The Department of Defense might know that it needs to put in more work to better manage its use of the electromagnetic spectrum — but so far that work has been lacking, according to expert testimony Friday.
The DOD still needs to empower high-ranking leaders to push spectrum initiatives, a key goal of the department’s spectrum strategy published in September, according to Joseph Kirschbaum, director for the Government Accountability Office’s Defense Capabilities and Management Team.
The Pentagon developed its spectrum strategy hoping to claim “superiority” in building and defending robust networks after two decades of warfare with low-tech adversaries. That lack of a need to use spectrum atrophied much of DOD’s EMS muscles, senior leaders have said. As the military starts measuring its readiness to fight a large-scale, great power war, it has acknowledged it needs to play catch up.
“The Department uses the electromagnetic spectrum for situational awareness, communicating with friendly forces, identifying enemy capabilities, directing strikes, navigation, and countless other tasks … the military is facing unseen challenges in the electromagnetic spectrum right now,” Rep. Jim Langevin, D-R.I., said during Friday’s hearing. Langevin is chairman of the newly created House Armed Services Subcommittee on Cyber, Innovative Technologies, and Information Systems.
Kirschbaum highlighted previous recommendations of a GAO report from December for the department to create a long-term oversight mechanism to ensure the spectrum strategy gets implemented during his testimony.
“The United States can no longer be assured of superiority in the spectrum,” Kirschbaum said. Previous strategies have not been fully implemented due to “bureaucratic and organizational hindrances,” and the current one could meet the same fate without action, he warned.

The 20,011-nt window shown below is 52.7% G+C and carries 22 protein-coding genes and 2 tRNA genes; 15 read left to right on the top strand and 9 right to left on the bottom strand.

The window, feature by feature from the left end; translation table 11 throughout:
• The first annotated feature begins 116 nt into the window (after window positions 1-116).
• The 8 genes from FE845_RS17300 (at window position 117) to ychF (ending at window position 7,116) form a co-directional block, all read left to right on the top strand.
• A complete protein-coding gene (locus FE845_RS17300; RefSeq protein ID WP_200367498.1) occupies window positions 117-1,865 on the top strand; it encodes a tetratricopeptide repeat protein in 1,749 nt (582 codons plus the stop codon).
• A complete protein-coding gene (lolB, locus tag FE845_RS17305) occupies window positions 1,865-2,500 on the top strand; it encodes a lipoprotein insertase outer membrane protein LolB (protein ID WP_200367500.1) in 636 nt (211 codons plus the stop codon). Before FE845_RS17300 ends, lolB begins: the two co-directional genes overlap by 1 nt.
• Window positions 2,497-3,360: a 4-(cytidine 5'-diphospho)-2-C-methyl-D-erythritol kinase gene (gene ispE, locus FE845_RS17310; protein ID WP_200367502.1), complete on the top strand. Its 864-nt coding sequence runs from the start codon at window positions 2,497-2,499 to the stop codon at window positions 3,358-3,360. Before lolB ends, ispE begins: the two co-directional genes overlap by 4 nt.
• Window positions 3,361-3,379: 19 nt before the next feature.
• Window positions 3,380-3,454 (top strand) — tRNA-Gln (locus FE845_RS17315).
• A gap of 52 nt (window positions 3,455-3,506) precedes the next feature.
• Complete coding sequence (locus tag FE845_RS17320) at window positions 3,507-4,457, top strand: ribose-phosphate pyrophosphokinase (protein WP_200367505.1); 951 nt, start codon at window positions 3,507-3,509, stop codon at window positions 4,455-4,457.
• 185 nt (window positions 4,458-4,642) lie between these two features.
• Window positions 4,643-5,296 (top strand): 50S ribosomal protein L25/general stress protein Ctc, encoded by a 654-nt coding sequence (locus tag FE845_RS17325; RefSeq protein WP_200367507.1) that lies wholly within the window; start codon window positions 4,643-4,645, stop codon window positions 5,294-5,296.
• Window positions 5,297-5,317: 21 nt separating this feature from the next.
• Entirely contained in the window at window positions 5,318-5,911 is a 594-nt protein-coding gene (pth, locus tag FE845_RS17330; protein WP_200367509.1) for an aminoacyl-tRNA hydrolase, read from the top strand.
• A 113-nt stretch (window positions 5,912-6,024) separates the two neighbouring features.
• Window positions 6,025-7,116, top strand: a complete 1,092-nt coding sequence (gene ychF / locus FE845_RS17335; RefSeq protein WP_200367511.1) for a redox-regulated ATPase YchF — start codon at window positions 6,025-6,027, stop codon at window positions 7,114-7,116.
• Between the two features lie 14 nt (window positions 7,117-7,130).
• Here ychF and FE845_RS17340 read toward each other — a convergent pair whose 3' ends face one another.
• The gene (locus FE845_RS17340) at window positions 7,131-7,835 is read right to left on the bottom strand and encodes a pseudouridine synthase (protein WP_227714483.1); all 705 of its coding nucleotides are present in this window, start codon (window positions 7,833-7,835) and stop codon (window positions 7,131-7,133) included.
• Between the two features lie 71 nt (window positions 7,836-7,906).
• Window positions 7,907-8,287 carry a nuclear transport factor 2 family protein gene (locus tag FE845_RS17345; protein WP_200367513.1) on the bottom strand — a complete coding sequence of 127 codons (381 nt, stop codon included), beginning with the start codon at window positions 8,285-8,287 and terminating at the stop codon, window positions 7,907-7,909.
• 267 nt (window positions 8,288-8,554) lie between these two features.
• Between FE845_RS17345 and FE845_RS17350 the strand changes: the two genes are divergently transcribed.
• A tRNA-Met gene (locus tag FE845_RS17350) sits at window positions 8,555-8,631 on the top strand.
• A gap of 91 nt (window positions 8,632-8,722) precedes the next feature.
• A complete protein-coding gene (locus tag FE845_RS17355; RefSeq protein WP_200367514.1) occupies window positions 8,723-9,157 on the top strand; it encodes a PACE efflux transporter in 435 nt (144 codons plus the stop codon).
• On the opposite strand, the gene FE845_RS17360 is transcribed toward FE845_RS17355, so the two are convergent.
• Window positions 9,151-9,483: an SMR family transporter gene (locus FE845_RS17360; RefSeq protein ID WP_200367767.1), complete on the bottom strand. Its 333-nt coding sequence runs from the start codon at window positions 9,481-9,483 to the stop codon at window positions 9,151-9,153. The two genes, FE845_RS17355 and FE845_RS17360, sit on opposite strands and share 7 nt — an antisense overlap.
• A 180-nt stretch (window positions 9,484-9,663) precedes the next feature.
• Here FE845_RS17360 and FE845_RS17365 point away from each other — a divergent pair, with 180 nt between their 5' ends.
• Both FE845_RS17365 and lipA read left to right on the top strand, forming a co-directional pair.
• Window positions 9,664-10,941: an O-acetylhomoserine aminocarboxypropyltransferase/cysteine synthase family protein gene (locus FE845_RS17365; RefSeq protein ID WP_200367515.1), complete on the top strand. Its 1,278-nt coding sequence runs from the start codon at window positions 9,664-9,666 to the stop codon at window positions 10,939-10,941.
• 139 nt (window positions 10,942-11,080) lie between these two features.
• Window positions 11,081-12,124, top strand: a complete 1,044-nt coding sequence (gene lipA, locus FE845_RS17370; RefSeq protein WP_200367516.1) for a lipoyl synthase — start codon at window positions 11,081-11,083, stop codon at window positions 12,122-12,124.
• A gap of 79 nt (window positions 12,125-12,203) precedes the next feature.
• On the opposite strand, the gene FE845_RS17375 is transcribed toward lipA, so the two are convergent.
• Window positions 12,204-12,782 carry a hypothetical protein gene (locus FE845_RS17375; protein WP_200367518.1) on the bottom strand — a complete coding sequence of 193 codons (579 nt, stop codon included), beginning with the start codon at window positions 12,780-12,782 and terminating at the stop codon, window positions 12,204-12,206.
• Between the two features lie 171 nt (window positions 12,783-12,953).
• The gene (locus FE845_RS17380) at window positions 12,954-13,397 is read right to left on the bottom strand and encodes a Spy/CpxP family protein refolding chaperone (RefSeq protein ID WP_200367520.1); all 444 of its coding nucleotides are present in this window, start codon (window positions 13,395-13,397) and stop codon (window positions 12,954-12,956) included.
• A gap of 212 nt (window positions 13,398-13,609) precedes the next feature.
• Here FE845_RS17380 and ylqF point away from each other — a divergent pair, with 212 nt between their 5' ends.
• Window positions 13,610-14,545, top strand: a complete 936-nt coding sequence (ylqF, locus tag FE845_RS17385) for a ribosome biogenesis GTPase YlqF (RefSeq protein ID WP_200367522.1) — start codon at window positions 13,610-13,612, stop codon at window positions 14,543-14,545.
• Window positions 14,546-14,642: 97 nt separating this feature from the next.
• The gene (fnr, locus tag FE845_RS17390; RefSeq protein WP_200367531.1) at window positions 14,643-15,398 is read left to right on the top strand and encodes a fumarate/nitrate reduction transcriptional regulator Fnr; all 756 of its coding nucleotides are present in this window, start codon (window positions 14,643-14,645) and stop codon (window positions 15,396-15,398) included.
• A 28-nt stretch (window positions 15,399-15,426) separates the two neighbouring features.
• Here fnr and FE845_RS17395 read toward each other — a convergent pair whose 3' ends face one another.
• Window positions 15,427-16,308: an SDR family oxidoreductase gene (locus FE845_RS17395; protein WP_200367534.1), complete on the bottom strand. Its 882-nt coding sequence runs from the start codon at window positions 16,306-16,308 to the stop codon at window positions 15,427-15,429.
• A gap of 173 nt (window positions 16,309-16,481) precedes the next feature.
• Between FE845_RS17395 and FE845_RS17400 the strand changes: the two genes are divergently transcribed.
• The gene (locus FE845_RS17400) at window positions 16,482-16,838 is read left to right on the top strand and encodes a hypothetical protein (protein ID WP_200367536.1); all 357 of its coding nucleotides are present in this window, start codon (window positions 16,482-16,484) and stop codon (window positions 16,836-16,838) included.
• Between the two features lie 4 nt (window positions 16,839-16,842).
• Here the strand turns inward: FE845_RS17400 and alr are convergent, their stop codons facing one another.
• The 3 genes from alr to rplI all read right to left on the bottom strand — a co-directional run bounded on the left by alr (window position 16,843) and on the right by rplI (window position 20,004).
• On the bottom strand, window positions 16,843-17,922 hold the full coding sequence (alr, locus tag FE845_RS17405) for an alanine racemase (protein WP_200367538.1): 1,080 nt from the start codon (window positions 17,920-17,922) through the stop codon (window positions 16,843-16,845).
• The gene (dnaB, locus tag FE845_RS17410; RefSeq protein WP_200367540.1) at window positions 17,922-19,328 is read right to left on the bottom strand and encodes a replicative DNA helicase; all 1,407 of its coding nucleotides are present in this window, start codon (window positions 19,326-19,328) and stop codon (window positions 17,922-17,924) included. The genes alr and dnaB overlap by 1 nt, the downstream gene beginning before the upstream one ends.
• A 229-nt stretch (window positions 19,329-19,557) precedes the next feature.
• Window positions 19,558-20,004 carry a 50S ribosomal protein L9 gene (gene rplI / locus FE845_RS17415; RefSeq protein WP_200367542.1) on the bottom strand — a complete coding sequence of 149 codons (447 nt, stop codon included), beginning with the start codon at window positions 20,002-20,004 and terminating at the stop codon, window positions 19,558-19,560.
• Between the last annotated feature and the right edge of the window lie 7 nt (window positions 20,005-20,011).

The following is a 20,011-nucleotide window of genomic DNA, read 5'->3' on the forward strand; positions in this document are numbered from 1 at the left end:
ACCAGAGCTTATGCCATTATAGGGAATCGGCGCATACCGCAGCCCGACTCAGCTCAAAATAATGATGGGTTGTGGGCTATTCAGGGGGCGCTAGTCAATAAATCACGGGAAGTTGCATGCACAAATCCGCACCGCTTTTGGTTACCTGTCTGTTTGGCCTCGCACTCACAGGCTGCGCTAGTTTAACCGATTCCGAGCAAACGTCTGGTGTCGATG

Strategic competitors like China and Russia have been hard at work developing weapons to disrupt U.S. networks and communications using spectrum, the hearing’s witnesses told lawmakers. The ability to disrupt DOD’s networks would be damaging in a battle now, and even more devastating in the future as the DOD turns to rely more and more on spectrum to run operations.
“The greatest risk I see today is continuing to apply a legacy strategy to the strategic realities of today,” William Conley, former director for electronic warfare in the Office of the Secretary of Defense, told lawmakers.
Developing new tools in spectrum management crosses into the DOD’s software goals since much of it is based on software-defined radios. Instead of working with antennas and other hardware, the latest research involves coding advanced algorithms and artificial intelligence to instruct the hardware to jump between frequencies, avoid jamming and finding innovative ways of communicating.
“That merging of the software and the hardware world I think will be very exciting,” Bryan Clark, a senior fellow at the Hudson Institute, told lawmakers at the hearing.